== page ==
About 43 percent of women experience sexual problems, according to another Boehringer Ingelheim study that examined their prevalence in a representative sample of 30,000 U.S. women. But only 12 percent found those problems "distressing," according to Dr. Jan Shifren, principal author of the PRESIDE study.
"As almost half the U.S. adult female population reported a sexual problem, sexual concerns should not be 'medicalized,'" she told ABCNews.com. As for those who were bothered by their lack of desire, "this group of women deserves effective treatment."
Many safe and effective options are available for treating women's sexual problems, typically addressing the underlying cause, which can be fatigue, stress, relationship conflict, depression or antidepressant medication.
"If an effective and safe medication is identified, it should be available to women, but given potential risks and side effects, drug therapy always should be considered a last resort," said Shifren, who is director of the Menopause Program in the Massachusetts General Hospital Department of Obstetrics and Gynecology.
"Women in good relationships who are physically and psychologically healthy are generally satisfied with their sex lives -- and you'll never find this in a medicine cabinet," she said.
Because flibanserin is an acting agent and not a hormone, like testosterone, Shifren, said she would want to see the safety data regarding mood effects and possibly blood pressure before prescribing the drug.
Beyond this study, the drug must show clinical improvement for women, effectively decreasing her level of distress about her sexuality, "for it to be effective," she said.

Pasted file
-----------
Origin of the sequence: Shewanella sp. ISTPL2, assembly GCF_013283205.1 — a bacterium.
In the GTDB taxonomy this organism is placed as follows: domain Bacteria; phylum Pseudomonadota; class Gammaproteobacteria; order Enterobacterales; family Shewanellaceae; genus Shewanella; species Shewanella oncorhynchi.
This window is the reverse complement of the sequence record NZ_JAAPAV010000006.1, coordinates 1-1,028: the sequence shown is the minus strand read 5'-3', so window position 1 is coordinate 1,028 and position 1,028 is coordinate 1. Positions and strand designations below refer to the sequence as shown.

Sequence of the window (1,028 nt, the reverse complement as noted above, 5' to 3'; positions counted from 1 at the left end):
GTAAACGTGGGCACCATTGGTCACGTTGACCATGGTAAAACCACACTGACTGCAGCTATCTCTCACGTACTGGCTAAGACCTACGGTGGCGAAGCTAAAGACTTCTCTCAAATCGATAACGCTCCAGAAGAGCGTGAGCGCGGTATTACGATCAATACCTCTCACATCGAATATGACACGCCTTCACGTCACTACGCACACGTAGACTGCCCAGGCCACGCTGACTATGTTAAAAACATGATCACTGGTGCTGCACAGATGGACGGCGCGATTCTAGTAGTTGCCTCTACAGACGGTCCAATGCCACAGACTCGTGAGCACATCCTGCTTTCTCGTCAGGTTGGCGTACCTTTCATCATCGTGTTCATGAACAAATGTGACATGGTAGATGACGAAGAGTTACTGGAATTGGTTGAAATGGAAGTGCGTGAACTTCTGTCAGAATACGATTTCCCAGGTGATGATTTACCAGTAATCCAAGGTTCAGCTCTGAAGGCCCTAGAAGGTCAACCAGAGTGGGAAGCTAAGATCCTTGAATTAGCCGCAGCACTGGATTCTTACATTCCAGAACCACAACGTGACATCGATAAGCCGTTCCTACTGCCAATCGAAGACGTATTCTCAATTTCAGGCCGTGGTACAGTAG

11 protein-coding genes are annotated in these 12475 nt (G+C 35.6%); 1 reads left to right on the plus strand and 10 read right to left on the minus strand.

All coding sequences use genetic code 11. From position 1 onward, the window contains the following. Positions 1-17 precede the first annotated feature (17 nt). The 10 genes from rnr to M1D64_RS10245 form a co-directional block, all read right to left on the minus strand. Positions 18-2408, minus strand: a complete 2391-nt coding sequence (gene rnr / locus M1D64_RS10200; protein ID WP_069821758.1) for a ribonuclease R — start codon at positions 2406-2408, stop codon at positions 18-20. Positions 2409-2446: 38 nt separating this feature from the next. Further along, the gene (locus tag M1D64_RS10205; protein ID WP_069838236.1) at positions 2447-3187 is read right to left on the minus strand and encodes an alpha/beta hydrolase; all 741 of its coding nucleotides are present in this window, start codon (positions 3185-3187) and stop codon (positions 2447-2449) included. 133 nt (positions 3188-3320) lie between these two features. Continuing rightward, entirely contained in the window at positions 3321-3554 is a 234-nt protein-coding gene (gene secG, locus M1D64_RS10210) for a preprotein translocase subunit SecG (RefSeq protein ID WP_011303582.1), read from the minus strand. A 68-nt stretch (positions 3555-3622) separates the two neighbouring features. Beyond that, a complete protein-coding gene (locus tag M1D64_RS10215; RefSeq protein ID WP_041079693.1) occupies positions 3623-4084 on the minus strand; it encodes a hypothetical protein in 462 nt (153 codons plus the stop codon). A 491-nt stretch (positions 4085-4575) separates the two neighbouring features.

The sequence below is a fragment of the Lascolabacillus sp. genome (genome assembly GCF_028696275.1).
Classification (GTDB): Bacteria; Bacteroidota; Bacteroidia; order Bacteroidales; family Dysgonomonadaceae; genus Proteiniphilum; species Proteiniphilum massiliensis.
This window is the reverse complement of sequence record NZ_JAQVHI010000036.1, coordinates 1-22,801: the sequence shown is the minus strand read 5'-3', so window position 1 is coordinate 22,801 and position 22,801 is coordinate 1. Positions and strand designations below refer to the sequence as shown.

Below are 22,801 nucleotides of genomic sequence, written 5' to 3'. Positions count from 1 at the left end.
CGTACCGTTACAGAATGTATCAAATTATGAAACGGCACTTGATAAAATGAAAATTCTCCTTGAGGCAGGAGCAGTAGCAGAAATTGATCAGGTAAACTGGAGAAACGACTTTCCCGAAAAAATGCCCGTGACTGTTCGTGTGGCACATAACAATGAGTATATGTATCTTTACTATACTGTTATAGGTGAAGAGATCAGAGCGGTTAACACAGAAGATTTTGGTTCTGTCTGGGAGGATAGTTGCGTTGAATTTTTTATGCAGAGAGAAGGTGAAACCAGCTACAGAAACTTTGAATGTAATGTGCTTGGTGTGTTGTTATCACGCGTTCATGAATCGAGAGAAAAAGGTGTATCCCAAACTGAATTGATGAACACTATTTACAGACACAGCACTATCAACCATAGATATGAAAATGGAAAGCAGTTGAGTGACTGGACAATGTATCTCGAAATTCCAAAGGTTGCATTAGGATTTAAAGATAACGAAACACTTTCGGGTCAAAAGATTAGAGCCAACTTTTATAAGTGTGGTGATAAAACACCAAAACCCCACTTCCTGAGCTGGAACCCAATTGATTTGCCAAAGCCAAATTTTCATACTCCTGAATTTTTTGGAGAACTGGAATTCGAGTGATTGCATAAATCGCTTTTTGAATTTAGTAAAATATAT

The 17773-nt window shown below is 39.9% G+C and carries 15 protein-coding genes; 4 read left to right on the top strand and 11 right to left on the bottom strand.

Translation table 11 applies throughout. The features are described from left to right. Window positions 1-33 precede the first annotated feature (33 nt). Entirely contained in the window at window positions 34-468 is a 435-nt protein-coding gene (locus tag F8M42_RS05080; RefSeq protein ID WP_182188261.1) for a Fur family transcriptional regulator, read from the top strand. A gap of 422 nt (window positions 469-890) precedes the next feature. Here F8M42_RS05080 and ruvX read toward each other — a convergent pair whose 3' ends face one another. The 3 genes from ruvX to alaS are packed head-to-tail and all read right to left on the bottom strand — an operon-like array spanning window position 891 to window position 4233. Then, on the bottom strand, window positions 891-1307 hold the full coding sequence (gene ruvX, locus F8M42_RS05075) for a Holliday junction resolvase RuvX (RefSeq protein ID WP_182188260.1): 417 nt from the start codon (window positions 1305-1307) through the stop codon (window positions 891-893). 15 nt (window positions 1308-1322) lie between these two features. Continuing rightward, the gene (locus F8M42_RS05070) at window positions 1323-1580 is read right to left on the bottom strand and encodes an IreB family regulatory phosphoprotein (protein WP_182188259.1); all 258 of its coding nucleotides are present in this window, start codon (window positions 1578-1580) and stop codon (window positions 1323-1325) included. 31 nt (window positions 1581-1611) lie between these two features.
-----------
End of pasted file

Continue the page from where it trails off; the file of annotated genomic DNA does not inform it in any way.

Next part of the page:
Problems with sexual desire are "a big deal," for women, according to Dr. Marie Savard, medical consultant to ABC News.
"We know the role of sex is so important to relationships," she said. "But for women it's unrealistic to think a pill is going to fix the impact of so many issues that women face."
Women have many reasons for lack of libido: stress, caregiving roles and lack of self-esteem -- " a big one," said Savard, and it's difficult to "label" women with a simple diagnosis like HSSD.
Still, because flibanserin works on the brain, "which is women's biggest sex organ," it might make sense that women would benefit from the drug.
"Unfortunately men's erectile dysfunction is simpler to fix," she said. "give a pill to increase blood flow or the equivalent of an on-off switch.
"Women are turned on by many competing different variable, hormones, timing, stress, sleep, self-esteem, and so our turn on is more like an airplane control panel -- lots of switches interacting to make things go."
Savard said she had "no doubt" the study increased episodes of sexual desire, but women must also side effects, especially because this drug is aimed at younger women.
"Do women really want to have to take a pill every day?" she asked. "It's kind of like treating with a gunshot approach. It's better that women understand what her individual cause is, like self esteem, which is the biggest."
Flibanserin has shown positive effects with a strong safety profile, according to Dr. André T. Guay, director for the Center for Sexual Function at the Lahey Clinic in Boston, who served as a medical consultant on the trials.